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Full text of "The manufacture and properties of iron and steel"

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SECTION XXIIa.—General mew.—It is impossible to survey the iron industry of the United States as thoroughly as those of the nations of Europe will be discussed, for our country is entirely out of proportion to the scale by which other countries are considered. For instance, the State of New York is not only left undivided in current statistics of the iron industry, but is combined with New Jersey, and yet the iron and steel business of the State is made up of two parts, entirely independent of each other. In the northeast are the mines of Lake Champlain, and in the extreme west the furnaces of Buffalo smelting Lake Superior ores. These two districts have no relation to each other and are 250 miles apart; farther than the mines of the Cleveland district from the coal of Cardiff; as far as from Prague, in Bohemia, to Gleiwitz, in Silesia. In the same way Virginia, is considered as a whole, although it covers an area as great as England; it is not regarded as a great center of pig-iron -production, but it makes- half as much as Belgium and nearly double the output of Aachen and Ilsede combined.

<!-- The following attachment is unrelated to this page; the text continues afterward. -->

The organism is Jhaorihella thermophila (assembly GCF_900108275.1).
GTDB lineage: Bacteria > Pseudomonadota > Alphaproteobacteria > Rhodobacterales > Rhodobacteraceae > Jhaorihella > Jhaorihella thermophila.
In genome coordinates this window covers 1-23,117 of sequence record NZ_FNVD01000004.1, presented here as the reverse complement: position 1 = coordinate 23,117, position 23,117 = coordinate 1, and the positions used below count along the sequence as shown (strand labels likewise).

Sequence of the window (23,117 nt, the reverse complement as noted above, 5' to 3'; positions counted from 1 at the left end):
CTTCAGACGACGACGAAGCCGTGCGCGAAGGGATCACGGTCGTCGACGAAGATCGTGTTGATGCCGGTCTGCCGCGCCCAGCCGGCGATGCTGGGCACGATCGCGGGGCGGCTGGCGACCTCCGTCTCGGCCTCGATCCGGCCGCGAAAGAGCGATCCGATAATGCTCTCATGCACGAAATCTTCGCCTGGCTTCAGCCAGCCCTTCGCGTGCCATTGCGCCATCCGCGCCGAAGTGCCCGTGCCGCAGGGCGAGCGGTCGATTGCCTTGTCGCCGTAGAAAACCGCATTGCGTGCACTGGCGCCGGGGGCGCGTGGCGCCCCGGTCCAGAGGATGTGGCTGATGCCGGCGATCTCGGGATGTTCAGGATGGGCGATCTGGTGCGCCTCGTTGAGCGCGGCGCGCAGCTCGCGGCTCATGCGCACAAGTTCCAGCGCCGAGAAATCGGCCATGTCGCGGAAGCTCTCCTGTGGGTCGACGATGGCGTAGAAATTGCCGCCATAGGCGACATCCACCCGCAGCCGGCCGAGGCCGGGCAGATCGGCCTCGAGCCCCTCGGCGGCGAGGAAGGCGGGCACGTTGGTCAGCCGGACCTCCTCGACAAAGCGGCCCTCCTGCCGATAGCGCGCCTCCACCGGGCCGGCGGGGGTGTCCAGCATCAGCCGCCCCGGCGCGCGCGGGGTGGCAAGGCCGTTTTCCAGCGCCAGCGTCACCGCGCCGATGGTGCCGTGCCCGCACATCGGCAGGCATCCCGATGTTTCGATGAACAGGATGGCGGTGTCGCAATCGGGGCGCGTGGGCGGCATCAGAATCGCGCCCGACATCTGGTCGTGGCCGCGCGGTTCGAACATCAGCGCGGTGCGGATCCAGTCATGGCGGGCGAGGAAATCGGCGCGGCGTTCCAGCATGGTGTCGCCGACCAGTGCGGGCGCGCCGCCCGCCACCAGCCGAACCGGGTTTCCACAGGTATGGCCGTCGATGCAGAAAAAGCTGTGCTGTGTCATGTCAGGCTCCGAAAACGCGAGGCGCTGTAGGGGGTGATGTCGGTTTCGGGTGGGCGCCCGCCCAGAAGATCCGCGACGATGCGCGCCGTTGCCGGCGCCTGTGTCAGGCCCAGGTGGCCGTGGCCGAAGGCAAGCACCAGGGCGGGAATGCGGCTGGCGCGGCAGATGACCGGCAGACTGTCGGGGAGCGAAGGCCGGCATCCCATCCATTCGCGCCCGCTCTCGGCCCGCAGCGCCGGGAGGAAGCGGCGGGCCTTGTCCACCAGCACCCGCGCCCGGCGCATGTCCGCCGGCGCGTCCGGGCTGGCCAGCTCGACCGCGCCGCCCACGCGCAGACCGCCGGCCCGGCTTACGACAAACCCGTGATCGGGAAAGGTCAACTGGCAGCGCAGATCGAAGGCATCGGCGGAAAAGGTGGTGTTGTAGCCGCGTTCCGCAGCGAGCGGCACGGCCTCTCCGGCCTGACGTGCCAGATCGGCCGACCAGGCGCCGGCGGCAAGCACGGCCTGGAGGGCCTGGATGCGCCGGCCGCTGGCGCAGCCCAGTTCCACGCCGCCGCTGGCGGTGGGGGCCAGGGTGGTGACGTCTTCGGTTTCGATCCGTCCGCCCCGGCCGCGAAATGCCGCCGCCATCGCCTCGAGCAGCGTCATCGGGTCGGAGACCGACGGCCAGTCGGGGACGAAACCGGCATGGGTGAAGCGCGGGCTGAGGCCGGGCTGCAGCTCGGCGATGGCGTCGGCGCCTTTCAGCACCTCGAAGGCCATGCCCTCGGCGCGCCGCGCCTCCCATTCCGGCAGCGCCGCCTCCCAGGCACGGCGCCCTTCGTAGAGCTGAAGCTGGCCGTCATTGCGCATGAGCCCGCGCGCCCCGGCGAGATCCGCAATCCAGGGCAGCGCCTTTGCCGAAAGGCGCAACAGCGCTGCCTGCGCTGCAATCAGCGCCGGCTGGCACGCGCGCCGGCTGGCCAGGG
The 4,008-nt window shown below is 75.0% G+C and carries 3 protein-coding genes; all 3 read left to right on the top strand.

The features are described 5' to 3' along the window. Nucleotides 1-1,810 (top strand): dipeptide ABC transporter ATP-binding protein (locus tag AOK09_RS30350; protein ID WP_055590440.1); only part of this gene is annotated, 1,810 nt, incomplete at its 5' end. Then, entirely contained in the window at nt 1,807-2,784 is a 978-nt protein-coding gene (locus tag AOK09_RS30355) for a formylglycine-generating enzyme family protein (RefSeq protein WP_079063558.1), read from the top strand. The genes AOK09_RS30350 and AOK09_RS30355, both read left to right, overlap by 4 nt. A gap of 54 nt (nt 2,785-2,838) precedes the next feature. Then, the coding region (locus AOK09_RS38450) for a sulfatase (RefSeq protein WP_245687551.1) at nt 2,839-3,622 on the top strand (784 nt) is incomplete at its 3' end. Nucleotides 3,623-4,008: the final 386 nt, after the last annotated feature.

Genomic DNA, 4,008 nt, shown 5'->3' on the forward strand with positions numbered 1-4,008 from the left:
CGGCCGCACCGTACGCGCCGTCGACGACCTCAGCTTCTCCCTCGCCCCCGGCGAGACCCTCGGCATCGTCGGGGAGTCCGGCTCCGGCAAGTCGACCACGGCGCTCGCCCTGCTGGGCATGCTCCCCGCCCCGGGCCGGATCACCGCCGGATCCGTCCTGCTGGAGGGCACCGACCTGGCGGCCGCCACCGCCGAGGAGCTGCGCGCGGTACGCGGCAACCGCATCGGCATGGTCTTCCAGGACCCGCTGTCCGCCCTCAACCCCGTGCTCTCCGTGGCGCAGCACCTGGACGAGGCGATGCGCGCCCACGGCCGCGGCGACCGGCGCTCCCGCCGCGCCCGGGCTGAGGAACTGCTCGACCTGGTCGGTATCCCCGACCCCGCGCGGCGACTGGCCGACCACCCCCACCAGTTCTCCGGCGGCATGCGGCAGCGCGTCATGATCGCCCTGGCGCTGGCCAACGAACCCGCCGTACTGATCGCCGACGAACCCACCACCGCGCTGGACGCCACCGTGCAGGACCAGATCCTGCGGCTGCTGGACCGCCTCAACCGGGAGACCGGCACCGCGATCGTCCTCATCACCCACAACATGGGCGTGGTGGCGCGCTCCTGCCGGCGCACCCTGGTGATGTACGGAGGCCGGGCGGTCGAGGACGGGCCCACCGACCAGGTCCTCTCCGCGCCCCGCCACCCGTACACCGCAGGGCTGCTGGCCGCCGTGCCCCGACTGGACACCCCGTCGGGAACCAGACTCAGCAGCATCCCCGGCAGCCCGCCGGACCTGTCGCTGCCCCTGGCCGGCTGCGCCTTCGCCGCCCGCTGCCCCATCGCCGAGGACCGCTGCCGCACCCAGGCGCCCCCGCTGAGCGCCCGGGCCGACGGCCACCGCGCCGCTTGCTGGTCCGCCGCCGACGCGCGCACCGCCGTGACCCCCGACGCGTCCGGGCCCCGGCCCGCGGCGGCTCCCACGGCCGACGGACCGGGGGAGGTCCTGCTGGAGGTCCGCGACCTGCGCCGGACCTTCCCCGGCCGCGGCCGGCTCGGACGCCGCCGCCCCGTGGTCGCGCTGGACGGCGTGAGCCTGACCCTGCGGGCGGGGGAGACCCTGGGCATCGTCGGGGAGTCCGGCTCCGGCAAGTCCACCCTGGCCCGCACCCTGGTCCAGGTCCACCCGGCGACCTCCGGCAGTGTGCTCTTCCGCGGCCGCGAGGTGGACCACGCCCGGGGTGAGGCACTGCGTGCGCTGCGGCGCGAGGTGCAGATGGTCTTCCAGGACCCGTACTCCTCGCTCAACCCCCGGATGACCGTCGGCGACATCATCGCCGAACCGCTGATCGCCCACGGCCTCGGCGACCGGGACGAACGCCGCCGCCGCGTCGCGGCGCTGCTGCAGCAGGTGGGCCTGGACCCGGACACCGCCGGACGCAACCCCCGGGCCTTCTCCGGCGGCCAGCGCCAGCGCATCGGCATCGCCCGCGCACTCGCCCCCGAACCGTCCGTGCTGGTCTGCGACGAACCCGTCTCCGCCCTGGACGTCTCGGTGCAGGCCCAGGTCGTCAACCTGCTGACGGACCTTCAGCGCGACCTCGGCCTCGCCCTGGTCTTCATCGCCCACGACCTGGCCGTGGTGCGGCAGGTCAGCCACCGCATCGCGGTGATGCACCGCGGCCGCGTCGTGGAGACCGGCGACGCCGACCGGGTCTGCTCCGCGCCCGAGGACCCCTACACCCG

The distinctive feature of the American iron industry is the great distance through which raw material must be carried. In Europe a haul of 200 miles is long and the cost excessive, while in America it is not unusual at all. Coal and coke are carried as far as this in several instances, while Chicago draws its furnace fuel from 500 to 600 miles. In the publication of the American Iron and Steel Association a magnificent disregard of distance combinea the outputs of Colorado and Missouri, which are 800 miles apart; as fax as from Paris to Warsaw. The statistical reports of America axe quite full in respect to the product of pig-iron, but the data on steel are unsatisfactory owing to the desire for secrecy on the part of some manufacturers. Table XXII-B gives the production of steel from 1867, while Table XXII-C shows the different kinds of